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Nelson Mandela Biography: Age, Child, Wife, Net Worth, Wikipedia, Songs, Album, Girlfriend, Pictures, Family

Nelson Mandela is a prominent South African figure who served time in prison for opposing apartheid, the system that segregated races in South Africa and gave whites control over blacks. Mandela was the first black man to lead South Africa as president after apartheid was formally abolished after his release from jail.

Mandela is a Nobel Peace Prize laureate and a figure of hope for millions.

Youth and education

Nelson Rolihlahla Mandela was born in the Transkei, a small hamlet in the southeast of South Africa. His father was the village’s leader and a Xhosa-speaking member of the Thembu tribe’s royal dynasty. Despite the inhumane treatment of black people in white-ruled South Africa, Mandela had a deep sense of African self-government and tradition while growing up among tribal elders and chiefs.

Mandela’s early education at Methodist church schools also had a significant impact on him.

Mandela’s teaching from that location led him away from several African tribal customs, such as an elder-planned arranged marriage that he rejected.
Mandela earned a degree from Witwatersrand University after being dismissed from Fort Hare University College in 1940 for organizing a student strike. He graduated from the University of South Africa with a law degree in 1942.

Joining the ANC

Mandela joined the South African political organization known as the African National Congress (ANC) in 1944. The ANC’s principal objective had been to work to improve conditions ever since its founding and in South Africa, rights for persons of color. However, some of its members have called for less circumspect action due to its generally conservative posture. As a member of the ANC Youth League, Mandela developed into one of the organization’s more youthful and radical leaders. In 1951, he was elected league president.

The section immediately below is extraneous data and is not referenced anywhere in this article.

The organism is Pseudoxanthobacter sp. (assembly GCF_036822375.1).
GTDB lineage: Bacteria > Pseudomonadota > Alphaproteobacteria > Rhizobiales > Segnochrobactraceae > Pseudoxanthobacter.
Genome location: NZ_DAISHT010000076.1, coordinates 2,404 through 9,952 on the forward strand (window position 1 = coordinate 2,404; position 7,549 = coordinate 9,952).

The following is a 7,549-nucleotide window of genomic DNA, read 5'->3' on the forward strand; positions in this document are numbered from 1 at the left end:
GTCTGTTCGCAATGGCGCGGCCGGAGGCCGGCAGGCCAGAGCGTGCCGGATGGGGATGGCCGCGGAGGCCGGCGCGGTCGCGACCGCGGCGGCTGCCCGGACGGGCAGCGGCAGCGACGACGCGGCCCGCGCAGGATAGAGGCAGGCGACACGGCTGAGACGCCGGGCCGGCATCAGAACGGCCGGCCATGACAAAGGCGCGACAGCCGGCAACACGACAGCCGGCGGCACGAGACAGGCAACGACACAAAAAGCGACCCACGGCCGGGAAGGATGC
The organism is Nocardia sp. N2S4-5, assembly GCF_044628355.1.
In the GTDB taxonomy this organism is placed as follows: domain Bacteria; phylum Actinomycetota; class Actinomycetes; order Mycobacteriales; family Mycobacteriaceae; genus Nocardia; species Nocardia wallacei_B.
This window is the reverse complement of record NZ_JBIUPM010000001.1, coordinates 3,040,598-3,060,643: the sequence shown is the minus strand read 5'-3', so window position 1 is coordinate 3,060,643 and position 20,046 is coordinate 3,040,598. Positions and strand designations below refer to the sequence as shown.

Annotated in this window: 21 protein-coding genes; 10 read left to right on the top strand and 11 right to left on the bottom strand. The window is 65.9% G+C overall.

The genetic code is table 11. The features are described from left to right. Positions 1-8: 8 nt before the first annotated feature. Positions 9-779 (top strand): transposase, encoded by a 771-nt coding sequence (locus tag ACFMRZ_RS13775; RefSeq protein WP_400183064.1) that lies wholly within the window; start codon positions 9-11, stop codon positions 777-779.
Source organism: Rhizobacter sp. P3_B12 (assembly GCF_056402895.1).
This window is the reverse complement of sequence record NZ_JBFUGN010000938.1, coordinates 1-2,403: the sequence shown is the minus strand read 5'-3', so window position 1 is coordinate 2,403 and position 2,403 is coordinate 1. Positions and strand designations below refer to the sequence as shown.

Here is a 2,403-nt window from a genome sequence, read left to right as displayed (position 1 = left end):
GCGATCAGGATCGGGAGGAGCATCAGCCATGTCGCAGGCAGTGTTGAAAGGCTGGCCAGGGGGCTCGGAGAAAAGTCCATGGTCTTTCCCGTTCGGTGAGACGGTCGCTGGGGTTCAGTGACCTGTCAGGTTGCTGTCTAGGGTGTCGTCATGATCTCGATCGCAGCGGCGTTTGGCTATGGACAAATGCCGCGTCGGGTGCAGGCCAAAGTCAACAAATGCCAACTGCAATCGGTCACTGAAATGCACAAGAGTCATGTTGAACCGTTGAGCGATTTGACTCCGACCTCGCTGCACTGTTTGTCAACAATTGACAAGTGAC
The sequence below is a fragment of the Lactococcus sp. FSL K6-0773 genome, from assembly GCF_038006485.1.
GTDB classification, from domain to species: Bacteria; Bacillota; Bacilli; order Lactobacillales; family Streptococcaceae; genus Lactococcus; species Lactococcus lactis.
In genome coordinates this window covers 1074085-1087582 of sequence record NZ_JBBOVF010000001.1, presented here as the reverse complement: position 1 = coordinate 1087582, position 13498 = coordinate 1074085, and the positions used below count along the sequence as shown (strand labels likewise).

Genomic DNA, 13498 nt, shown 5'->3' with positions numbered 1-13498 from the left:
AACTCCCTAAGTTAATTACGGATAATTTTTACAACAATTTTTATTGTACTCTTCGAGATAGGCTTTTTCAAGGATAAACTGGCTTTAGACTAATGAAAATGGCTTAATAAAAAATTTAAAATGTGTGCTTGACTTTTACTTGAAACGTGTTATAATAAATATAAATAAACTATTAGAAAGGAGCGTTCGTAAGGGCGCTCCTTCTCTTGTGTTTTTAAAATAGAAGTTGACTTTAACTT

Between 1951 and 1960, both South Africa and the ANC had difficult times. Younger anti-apartheid activists (protesters), like Mandela, were beginning to believe that peaceful protests against the system were ineffective since they gave the South African government license to retaliate violently against Africans.
Mandela was prepared to use every tactic at his disposal to end apartheid peacefully, but he grew to believe that nonviolent resistance would not result in any changes to the situation in end.

Mandela received a nine-month prison sentence in 1952 for organizing ANC protests.

Later, in 1956, he and other ANC leaders were detained for advocating opposition to South Africa’s “pass laws,” which restricted blacks from traveling freely across the nation.

Mandela was accused of treason, a crime against one’s country, but the case against him and the other defendants was dropped in 1961. But by this point, the ANC had been declared illegal by the South African government. This action was in response to the Sharpeville incident in 1960, in which police opened fire on a gathering of unarmed demonstrators.

The days of peaceful protest have ended, according to Sharpeville. The All-African National Action Council was founded in 1961 by anti-apartheid activists and operated illegally. Mandela served as its honorary secretary before going on to lead Umkhonto weSizwe (the Spear of the Nation), a militant ANC group that engaged in sabotage (destroying property and other forms of violence).

Political prisoner

Mandela was once more detained in 1962, this time for fleeing South Africa without authorization and for encouraging strikes. He received a five-year prison term. Following a government raid on the organization’s covert headquarters, he and other Umkhonto weSizwe officials were tried on a charge of high treason the following year. Mandela received a life sentence, which he started to carry out in the Robben Island prison on Robben Island in South Africa.